Ring E: 17/22: Fith
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Translation from Carrajena
When you ask her mother that she teach to you how to make the most enjoyable food, she will say to you:
Go to the kitchen and gather together beef, potatoes, some water, flour of the oats or wheat, butter, lard, many onions, salt, pepper, Chinese spices, Sauce of the Hesapi.
Mince/grind the meat, onions and potatoes until well minced.
Now place in one bowl the minced with also the salt and pepper, but not too much of the salt.
Now make one dough of the water, butter, pepper, the Chinese spices and the sauce.
Fill the dough with the minced in order to make stuffed dumplings.
Place this in the wire spoon in order to immerse in the lard in order to boil.
This type of operator searches the stack down for the first occurrence of the placeholder "nyun". Every subsequent element of the stack is then put in a series representing the relationship glossed (e.g., and, or).
(A nyun X Y Z) >drumh> (A "X, Y and Z") (A nyun X Y Z) >tuumnh> (A "X, Y or Z")
This type of operator removes the top item from the stack and expresses it as an utterance. The typical punctuation of the English equivalent is listed in the translation.
("Life is good") >e> ("Life is good.") ("Life is good") >i> ("Life is good:") ("Life is good") >o> ("Life is good!")
This type of operator joins the top two clauses from the stack.
("independent clause" "dependent clause") >meeñ> ("independent clause, when dependent clause") ("life is good" "relays are easy") >meeñ> ("life is good, when relays are easy")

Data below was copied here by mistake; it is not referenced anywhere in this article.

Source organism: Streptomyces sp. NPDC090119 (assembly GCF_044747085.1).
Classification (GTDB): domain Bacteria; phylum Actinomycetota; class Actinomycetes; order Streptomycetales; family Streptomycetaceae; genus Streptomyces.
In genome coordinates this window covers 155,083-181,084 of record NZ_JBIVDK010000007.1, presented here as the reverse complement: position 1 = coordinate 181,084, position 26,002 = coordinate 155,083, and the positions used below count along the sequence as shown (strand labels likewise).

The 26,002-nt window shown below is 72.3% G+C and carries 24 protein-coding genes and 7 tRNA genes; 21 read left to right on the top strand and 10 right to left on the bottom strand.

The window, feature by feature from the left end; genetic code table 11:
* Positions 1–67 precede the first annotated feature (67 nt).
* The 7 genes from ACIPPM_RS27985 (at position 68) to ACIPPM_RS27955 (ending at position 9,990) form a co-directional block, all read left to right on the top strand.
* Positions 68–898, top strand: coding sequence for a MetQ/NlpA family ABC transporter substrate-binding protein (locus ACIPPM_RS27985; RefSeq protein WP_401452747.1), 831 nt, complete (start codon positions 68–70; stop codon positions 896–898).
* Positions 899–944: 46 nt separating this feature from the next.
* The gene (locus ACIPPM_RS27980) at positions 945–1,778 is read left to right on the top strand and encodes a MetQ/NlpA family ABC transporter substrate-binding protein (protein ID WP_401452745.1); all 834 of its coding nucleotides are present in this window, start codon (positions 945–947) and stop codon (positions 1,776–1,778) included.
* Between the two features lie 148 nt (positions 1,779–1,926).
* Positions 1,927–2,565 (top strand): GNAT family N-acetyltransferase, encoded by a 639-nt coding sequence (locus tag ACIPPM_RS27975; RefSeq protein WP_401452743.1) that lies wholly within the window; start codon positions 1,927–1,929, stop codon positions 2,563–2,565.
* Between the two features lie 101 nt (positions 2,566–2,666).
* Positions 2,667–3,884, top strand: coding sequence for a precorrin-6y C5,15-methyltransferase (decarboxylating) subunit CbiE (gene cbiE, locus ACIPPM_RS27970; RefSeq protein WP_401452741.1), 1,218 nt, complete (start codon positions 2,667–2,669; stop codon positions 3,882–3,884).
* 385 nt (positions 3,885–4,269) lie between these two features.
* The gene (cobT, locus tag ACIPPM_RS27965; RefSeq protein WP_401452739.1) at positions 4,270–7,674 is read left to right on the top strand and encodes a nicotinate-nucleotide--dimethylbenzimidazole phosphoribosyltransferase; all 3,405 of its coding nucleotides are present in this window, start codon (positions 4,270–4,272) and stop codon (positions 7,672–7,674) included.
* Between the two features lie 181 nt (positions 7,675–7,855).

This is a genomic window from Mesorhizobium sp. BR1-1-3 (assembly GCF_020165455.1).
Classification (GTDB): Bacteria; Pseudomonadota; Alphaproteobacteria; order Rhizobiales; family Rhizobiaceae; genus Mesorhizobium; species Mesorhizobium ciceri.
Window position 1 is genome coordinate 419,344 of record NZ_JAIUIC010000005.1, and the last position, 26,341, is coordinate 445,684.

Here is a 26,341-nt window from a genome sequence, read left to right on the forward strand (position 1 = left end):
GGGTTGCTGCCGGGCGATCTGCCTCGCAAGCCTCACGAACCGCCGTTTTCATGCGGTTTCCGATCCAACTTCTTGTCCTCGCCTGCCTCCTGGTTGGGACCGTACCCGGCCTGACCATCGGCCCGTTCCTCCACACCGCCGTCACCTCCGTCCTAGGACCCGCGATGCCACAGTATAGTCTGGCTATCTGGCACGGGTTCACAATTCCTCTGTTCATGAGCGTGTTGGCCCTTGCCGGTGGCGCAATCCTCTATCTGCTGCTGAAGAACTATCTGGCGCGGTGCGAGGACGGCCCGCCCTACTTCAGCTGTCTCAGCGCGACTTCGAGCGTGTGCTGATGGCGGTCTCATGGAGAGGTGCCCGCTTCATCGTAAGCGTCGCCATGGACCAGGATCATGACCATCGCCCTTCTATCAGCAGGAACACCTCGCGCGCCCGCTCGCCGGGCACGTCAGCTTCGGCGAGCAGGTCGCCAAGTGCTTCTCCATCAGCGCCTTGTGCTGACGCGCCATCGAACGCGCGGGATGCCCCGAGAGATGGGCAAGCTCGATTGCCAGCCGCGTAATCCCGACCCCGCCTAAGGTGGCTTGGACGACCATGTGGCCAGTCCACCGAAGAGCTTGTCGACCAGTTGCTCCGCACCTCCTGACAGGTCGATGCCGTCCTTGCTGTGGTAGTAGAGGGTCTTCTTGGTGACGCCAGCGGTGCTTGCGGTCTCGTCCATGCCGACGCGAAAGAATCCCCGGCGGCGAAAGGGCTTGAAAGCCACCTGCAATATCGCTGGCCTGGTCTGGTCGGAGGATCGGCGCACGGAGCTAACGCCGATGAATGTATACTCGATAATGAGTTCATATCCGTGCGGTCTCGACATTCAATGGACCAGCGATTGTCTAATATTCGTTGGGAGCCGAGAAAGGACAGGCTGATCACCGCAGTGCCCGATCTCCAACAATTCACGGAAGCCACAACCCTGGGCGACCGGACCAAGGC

This type of operator joins the top two noun phrases from the stack.
("noun phrase" "modifying noun phrase") >lo> ("noun phrase of modifying noun phrase") ("father" "the bride") >lo> ("father of the bride")
This type of operator pops the top item from the stack, adds itself to the beginning as a modifier (well, in the English translation), then pushes that onto the stack.
("noun") >modifier> ("modifier noun") ("balloon") >vainm> ("red ballon")
This type of operator (typically a noun) pushes itself onto the stack.
(A) >noun> (A "noun") () >shi> ("you")
This operator sets the plurality mode for all subsequent nouns. It does not affect the contents of the stack.
This class of operators perform unique stack functions. The *dup operation is the only one used in this text and simply duplicates the top item of the stack. It is often used where human languages might use a third-person pronoun.
(X Y) >du> (X Y Y)
This binary class of verb operators creates a clause given a noun phrase of the agent and a noun phrase of the patient. All verbs in this text are in the present tense. (Your translation would probably benefit from restoring some of the tenses that were lost in this translation.)
("agent" "patient") >prienmh> ("agent eats patient")
This trinary class of verb operators creates a clause given noun phrases for the agent, patient and focus.
("agent" "patient" "focus") >dlumh> ("agent places patient at focus")
|de||n||second-person male patient pronoun|
|Häsape||m||Häsape [unknown meaning]|
|lo||k||of, belonging to, with|
|loñ||m||about (pertaining to; on the topic of)|
|pe||n||third-person female patient pronoun|
|shi||n||second-person male agent pronoun|
|shkuumn||v3||plunge, dip, immerse|
|thlu||m||in (located inside of)|
|travranh||m||bovine, cow, bull|
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